Spoiler Alert – unless you regularly deal with collective bargaining agreements you may find this a tad wonky.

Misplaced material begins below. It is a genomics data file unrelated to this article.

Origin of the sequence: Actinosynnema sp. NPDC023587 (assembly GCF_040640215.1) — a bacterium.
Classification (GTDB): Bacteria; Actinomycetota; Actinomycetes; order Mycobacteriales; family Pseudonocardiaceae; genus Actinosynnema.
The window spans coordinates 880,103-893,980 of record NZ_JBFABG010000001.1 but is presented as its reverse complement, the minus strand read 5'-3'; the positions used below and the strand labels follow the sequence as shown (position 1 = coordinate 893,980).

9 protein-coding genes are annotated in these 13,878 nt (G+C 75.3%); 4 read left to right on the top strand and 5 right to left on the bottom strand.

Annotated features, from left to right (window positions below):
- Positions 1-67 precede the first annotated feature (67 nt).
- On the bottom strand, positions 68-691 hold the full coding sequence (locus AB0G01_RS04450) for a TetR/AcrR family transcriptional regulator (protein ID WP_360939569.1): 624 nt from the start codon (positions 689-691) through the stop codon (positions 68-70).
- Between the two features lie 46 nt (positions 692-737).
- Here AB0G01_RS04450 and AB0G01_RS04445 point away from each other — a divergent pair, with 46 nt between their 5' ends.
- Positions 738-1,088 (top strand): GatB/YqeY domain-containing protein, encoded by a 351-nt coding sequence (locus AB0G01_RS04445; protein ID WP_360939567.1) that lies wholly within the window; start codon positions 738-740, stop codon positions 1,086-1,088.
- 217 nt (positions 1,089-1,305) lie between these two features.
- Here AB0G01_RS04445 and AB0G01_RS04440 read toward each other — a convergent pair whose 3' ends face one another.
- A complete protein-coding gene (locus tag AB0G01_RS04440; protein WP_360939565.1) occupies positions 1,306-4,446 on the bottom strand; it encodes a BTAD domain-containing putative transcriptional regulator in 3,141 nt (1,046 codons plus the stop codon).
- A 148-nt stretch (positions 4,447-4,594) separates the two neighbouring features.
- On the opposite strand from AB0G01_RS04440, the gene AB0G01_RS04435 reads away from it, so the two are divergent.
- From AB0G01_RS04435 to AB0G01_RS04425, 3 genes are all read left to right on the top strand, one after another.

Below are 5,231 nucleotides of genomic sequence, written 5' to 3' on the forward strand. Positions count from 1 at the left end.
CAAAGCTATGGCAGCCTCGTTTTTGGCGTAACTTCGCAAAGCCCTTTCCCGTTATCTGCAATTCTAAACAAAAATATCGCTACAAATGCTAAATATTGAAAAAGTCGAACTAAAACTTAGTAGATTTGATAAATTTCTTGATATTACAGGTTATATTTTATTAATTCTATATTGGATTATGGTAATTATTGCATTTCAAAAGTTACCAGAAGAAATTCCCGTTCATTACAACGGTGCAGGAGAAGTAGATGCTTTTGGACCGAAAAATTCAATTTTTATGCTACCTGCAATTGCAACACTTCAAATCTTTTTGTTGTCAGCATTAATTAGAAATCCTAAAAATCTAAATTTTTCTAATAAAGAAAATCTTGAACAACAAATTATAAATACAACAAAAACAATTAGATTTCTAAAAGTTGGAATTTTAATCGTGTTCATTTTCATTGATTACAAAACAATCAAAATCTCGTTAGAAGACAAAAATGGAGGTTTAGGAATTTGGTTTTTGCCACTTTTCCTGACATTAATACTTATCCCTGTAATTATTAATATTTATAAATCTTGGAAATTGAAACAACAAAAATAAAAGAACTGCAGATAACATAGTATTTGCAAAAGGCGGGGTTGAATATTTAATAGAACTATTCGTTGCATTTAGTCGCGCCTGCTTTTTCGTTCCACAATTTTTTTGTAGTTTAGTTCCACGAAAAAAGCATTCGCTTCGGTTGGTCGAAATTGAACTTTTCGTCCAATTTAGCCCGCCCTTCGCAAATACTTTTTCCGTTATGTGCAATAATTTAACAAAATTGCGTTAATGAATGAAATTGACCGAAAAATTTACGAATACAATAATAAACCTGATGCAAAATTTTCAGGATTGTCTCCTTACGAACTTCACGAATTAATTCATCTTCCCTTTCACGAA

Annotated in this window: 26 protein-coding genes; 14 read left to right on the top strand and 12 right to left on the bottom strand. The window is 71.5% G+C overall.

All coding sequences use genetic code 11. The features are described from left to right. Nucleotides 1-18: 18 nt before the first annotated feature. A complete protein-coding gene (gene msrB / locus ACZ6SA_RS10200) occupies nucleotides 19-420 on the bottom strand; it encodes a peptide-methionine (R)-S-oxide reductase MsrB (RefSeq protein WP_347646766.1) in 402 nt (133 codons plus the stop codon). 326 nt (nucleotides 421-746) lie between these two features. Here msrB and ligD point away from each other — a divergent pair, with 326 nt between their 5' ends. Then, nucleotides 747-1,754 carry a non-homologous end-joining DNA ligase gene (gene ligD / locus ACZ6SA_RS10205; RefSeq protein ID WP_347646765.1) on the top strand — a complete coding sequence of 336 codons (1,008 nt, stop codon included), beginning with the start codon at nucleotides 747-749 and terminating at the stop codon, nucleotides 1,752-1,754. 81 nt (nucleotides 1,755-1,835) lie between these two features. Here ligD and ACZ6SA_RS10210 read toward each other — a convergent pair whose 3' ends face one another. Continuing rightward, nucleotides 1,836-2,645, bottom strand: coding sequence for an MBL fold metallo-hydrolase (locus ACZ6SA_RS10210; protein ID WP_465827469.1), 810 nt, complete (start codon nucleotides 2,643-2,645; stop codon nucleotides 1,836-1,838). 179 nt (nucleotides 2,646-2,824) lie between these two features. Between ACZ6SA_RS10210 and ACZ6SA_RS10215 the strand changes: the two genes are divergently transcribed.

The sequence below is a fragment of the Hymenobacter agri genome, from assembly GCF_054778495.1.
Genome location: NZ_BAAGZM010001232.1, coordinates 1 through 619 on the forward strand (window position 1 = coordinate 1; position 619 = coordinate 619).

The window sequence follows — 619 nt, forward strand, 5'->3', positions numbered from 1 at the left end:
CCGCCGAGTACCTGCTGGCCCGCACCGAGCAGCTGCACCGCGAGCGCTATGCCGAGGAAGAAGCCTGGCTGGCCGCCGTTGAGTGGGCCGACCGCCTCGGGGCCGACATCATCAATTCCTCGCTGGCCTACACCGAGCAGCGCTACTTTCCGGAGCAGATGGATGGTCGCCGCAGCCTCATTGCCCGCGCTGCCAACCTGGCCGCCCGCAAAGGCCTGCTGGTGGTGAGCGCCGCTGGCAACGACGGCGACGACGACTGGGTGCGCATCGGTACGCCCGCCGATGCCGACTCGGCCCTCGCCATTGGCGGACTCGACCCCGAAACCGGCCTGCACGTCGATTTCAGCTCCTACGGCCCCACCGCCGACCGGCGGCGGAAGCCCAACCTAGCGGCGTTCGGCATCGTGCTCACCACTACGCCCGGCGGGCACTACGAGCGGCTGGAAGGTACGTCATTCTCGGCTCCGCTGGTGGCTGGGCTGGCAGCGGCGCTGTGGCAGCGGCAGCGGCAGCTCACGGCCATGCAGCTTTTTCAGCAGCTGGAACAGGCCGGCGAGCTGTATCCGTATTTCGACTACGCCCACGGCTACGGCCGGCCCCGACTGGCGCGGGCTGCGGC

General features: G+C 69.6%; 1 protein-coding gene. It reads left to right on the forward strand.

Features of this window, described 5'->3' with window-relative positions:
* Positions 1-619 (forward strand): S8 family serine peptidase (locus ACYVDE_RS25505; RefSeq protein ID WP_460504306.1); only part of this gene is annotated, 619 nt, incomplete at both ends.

As we have seen over the time of the current administration, the National Labor Relations Board (“Board”) has applied a more business-friendly approach when deciding cases arising under the National Labor Relations Act (“NLRA”). While many of those cases have re-examined prior Board precedents set during the Obama administration, the current Board’s willingness to reverse course is not without limit, as we recently saw in Nexstar Broadcasting, Inc. d/b/a KOIN-TV, 369 NLRB No. 61. In Nexstar, the employer asked the Board to extend the reach of the “contract coverage” rule adopted by the Board in late 2019 in M.V. Transportation, Inc., 368 NLRB No. 66. That rule set forth a new standard for determining when an employer’s action taken in reliance on contractual provisions under a collective bargaining agreement (“CBA”) constitutes a “unilateral change” in violation of the NLRA. Under the new standard, which we discussed in a prior client alert, the Board held that if an employer makes a change to working conditions without bargaining with the union, the Board will first look to whether the plain language of the CBA grants the employer the right to make the change. If the CBA permits the action, there is no violation of the NLRA. If the CBA does not, further analysis is needed. [Full Alert Available Here]. Continue reading “Board Limits Employer-Friendly Unilateral Change Rule’s Application Following Expiration of CBA”